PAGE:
'Pants on the Ground': a scolding for young'uns on 'American Idol'

The ditty 'Pants on the Ground,' by Atlanta civil rights icon Larry Platt, made its debut Wednesday on 'American Idol' – and its ridicule of low-rider pants seems to be resonating.

Screenshot from YouTube
Veteran civil rights activist and American Idol contestant Larry Platt performs his original composition, 'Pants on the Ground.'

"General" Larry Platt, whose original ditty "Pants on the Ground" cracked up everyone on "American Idol" Wednesday night, is not your standard "Idol" outtake (and not only because he's well over the cut-off age of 28).

Beaten by law officers during the 1965 "Bloody Sunday" march in Alabama, Mr. Platt was nicknamed "General" by Atlanta civil rights icon Hosea Williams for his heroic role in the civil rights era. (See a picture here. Platt is the young man on the left looking at the camera.) These days, Platt is going at it alone, protesting that too-stubborn urban fashion statement: pants worn low, crotch almost at the knees – a sign, to many, of disrespect and a thumb in the eye to many civil rights activists like Platt who fought to raise the profile of black Americans in US society.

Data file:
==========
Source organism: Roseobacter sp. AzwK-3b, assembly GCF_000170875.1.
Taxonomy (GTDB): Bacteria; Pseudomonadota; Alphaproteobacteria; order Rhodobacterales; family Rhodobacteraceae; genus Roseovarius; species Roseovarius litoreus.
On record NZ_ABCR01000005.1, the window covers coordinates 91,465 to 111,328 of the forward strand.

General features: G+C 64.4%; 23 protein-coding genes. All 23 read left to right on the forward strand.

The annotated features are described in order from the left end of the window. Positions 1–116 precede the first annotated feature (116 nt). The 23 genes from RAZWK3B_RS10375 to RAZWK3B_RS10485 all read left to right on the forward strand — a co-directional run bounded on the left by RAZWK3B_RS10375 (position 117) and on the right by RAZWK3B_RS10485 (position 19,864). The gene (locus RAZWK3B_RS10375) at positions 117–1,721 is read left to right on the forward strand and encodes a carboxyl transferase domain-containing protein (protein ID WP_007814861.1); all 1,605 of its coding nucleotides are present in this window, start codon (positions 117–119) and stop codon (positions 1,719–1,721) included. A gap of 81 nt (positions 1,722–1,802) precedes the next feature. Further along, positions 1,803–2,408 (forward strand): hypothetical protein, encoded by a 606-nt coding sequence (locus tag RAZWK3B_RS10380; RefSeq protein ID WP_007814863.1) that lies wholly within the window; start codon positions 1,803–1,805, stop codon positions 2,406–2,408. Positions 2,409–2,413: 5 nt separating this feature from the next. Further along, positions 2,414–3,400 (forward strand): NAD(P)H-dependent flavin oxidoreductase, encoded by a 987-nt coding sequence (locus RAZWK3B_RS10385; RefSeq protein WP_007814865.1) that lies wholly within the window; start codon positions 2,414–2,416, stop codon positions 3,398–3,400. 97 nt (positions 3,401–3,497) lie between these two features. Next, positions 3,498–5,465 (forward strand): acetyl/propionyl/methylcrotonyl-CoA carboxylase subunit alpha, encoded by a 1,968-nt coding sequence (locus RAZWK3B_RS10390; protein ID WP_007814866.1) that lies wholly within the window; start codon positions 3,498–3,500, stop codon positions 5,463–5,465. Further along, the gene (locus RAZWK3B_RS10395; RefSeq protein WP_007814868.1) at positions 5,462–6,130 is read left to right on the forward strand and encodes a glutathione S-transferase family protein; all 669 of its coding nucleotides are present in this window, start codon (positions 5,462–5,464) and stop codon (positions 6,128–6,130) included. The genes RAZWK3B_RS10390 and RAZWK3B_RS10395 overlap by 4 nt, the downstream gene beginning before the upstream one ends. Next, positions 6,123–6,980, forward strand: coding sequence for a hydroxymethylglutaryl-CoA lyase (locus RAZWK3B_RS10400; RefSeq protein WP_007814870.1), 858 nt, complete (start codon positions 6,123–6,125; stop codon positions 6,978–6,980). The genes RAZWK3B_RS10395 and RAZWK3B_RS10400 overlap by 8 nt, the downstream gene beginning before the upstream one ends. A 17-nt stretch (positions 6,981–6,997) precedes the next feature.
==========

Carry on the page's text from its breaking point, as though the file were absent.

Sure, some communities – including Atlanta – have tried (with dubious success) to outlaw the fashion statement, saying low-rider pants are obscene. But Platt's catchy ditty about youths with gold in their mouths, baseball caps turned sideways, and "looking like a fool with your pants on the ground" could do more to discourage the look than any local ordinance, especially now that his tune is getting remixed on YouTube. Unusually cheery, "Idol" grump Simon Cowell predicted: "I have a horrible feeling that song could be a hit."

Already, it's a ring tone, and there's a Facebook campaign charging ahead to get Platt a record deal. His message runs deeper, at least, than that of "Idol" hopeful William Hung (also on YouTube).

Platt has long been a presence at Atlanta City Council meetings, and his latest mission has been to protest widespread foreclosures in Atlanta's mostly black neighborhoods. Even the Georgia legislature has hailed Platt for his "outstanding service" in the community, and the city of Atlanta proclaimed Sept. 4, 2001, to be Larry Platt Day.

Seems appropriate that "Idol" would give him a nod, allowing America a perhaps overdue glimpse at one of Atlanta's unique personalities.


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